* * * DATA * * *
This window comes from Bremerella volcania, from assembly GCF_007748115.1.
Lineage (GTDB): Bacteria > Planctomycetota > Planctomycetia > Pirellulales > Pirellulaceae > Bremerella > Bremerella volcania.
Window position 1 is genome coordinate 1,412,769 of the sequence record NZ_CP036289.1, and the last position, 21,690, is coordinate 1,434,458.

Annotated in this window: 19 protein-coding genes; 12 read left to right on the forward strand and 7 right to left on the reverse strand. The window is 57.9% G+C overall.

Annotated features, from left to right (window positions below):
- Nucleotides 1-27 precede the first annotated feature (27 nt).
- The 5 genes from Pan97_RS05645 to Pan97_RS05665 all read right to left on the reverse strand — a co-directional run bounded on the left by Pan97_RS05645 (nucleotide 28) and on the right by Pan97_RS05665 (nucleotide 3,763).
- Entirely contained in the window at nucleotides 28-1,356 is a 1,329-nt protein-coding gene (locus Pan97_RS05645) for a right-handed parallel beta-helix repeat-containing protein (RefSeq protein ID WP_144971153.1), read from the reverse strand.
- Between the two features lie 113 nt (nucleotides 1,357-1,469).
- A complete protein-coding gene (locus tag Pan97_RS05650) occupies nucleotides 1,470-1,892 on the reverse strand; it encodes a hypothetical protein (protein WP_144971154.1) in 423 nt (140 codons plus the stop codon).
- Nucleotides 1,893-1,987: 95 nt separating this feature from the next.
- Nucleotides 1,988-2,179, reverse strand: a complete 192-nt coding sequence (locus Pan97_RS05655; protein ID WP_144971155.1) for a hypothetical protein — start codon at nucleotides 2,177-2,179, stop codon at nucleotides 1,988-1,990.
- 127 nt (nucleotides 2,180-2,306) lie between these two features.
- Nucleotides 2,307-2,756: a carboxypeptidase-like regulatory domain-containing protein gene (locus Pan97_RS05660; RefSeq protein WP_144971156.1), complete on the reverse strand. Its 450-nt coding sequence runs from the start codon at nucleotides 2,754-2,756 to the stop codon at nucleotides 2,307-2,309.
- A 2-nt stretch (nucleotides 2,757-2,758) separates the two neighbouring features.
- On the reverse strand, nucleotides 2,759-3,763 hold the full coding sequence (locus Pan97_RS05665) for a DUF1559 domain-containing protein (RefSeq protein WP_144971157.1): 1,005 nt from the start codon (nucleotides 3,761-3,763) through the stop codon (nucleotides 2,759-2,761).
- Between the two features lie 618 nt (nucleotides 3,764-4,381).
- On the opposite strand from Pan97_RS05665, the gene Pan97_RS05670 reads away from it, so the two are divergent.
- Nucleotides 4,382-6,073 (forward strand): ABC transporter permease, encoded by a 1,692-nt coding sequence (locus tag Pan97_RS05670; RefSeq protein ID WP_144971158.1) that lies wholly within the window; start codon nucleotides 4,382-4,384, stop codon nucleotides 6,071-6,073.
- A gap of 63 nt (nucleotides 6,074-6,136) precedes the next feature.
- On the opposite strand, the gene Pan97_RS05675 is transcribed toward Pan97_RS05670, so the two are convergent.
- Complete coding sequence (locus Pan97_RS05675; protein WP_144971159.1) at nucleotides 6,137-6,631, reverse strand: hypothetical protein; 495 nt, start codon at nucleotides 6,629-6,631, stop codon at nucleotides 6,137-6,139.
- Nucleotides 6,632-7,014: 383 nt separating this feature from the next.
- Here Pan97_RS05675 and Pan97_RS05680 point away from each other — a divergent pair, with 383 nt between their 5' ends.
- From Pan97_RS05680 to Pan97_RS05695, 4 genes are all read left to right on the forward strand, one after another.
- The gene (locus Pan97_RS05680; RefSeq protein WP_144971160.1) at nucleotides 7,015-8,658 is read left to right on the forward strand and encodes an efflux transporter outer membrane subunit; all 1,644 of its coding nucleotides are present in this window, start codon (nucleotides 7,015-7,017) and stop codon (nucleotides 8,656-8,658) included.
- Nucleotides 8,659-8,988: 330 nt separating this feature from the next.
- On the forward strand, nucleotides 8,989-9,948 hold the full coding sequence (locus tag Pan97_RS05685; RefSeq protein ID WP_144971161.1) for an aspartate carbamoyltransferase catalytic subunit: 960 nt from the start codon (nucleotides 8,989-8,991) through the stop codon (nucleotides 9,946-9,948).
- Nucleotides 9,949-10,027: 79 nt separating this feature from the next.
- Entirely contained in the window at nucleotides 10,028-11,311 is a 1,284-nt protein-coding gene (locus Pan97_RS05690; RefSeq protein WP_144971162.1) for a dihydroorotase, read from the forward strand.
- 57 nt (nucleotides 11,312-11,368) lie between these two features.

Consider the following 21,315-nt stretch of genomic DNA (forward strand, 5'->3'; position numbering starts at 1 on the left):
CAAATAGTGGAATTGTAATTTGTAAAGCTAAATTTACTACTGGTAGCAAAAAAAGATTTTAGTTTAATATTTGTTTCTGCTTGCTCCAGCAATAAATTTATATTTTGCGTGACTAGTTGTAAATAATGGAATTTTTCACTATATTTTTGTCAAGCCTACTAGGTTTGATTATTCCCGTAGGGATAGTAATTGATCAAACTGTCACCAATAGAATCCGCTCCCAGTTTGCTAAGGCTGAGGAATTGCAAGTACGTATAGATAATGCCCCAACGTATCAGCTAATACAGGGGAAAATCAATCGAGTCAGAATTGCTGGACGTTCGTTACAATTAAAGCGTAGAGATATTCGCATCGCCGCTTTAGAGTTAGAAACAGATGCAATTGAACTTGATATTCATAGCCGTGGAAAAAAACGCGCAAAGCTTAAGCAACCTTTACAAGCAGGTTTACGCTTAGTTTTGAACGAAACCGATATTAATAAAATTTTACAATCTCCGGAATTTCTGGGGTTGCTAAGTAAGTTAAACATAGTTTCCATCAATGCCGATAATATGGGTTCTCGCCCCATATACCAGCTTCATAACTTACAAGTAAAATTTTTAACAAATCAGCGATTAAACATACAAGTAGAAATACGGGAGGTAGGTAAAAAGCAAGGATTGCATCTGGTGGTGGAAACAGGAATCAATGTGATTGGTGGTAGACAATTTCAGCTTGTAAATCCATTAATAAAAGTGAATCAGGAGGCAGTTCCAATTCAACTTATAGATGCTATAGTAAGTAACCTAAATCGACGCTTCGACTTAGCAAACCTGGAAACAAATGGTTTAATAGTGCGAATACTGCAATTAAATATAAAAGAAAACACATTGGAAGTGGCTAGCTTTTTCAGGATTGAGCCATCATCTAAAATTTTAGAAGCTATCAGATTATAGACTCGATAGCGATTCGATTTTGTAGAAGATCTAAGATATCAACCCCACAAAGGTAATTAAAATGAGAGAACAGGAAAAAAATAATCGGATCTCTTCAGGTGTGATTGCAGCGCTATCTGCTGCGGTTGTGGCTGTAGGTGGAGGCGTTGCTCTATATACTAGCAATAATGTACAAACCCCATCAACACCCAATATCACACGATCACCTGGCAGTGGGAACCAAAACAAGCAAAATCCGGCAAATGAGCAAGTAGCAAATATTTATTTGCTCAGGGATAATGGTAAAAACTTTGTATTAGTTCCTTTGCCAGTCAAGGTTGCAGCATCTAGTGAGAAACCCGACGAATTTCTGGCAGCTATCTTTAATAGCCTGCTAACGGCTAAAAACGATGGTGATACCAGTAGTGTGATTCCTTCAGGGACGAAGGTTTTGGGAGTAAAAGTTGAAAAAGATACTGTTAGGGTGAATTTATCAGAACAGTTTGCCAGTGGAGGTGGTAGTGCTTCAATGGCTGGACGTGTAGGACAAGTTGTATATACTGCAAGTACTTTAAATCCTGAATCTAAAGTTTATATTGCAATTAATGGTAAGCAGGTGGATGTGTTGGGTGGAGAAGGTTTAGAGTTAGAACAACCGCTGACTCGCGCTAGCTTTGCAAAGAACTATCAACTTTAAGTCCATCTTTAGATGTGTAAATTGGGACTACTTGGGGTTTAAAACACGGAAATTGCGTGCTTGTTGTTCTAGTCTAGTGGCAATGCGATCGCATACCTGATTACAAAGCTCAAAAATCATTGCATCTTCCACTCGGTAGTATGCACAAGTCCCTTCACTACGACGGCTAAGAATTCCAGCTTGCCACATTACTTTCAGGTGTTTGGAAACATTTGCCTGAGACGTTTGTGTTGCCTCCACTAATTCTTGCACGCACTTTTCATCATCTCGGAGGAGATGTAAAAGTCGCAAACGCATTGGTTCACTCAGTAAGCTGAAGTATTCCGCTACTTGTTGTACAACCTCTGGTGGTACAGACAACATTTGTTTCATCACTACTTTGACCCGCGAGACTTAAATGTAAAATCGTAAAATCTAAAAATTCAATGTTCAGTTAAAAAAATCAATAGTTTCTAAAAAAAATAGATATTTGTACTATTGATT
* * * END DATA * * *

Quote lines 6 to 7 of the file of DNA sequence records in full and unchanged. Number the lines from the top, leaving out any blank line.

- Nucleotides 1-27 precede the first annotated feature (27 nt).
- The 5 genes from Pan97_RS05645 to Pan97_RS05665 all read right to left on the reverse strand — a co-directional run bounded on the left by Pan97_RS05645 (nucleotide 28) and on the right by Pan97_RS05665 (nucleotide 3,763).